How do you choose among photovoltaic providers?

Compile a list of prospective photovoltaic providers. (Those closest to you should have the lowest travel costs). Contact these providers and find out what products and services they offer. The following questions may give you a good sense of their capabilities:

Has the company installed grid-connected photovoltaic systems?

If not, has it installed grid-independent (or stand-alone) photovoltaic systems? Experience in installing grid-connected systems is valuable because some elements of the —particularly interconnection with the local utility—are unique to these systems. Because grid-connected systems are relatively uncommon, however, most contractors with photovoltaic experience have worked only on stand-alone systems. So, they have experience with all aspects of photovoltaic system installation except connection with the . However, a competent company with photovoltaic experience should not be eliminated just because it has not yet installed grid-connected PV. Experience with off- is valuable, because grid-independent systems are more technically complex than grid-tied systems.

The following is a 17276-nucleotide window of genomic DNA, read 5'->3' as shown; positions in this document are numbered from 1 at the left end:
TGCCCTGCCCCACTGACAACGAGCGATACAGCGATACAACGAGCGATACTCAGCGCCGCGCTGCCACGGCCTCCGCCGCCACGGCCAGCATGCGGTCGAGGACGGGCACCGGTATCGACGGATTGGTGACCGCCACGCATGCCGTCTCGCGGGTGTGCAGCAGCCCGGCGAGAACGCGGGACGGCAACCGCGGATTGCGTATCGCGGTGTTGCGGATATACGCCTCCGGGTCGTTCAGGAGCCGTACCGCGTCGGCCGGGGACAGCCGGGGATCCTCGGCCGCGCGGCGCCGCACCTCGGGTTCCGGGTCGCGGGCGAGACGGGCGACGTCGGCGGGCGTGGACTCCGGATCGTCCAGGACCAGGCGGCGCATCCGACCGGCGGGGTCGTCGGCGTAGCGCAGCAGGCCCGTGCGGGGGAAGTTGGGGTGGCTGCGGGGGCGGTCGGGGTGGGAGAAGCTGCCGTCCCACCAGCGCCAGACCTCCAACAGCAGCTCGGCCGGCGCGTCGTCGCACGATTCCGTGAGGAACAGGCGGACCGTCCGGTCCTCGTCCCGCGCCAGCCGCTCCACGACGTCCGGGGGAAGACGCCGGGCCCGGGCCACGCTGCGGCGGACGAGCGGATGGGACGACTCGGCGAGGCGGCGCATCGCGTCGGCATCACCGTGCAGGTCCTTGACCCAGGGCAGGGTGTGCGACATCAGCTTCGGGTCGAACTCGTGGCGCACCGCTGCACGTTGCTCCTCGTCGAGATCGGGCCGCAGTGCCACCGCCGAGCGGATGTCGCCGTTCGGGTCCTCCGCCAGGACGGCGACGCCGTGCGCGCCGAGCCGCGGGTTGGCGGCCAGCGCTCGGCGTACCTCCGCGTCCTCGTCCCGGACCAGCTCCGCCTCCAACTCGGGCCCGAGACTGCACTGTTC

How many years of experience does the company have installing photovoltaic systems?

This issue speaks for itself: A contractor who has been in business a long time probably understands how to work with customers and to compete effectively with other firms.

Is the company properly licensed?

Photovoltaic systems should be installed by an appropriately licensed contractor. This usually means that either the installer or a subcontractor has an electrical contractor's license. Your State Electrical Board can tell you whether a contractor has a valid 's license. Local building departments might also require that the installer have a general contractor's license. Call the city or county you live in for additional information on licensing.

A rebate program may require that, in addition to being properly licensed, installers must demonstrate that they have special knowledge about installing photovoltaic systems. This special knowledge may be demonstrated in one of the following ways:

  • Possession of a solar contractor specialty license, issued by a local building jurisdiction, that recognizes—through testing or other means—special knowledge of photovoltaic systems
  • Certification in photovoltaic systems by a group such as the state chapter of SEIA
  • A letter from the photovoltaic system manufacturer stating that the installer has the experience and training needed to install the system properly.

Does the company have any pending or active judgments or liens against it?

As with any project that requires a contractor, due diligence is recommended. Your state electrical board can tell you about any judgments or complaints against a state-licensed electrician. Consumers should call the city and county they live in for information on how to evaluate contractors. The Better Business Bureau is another source of information.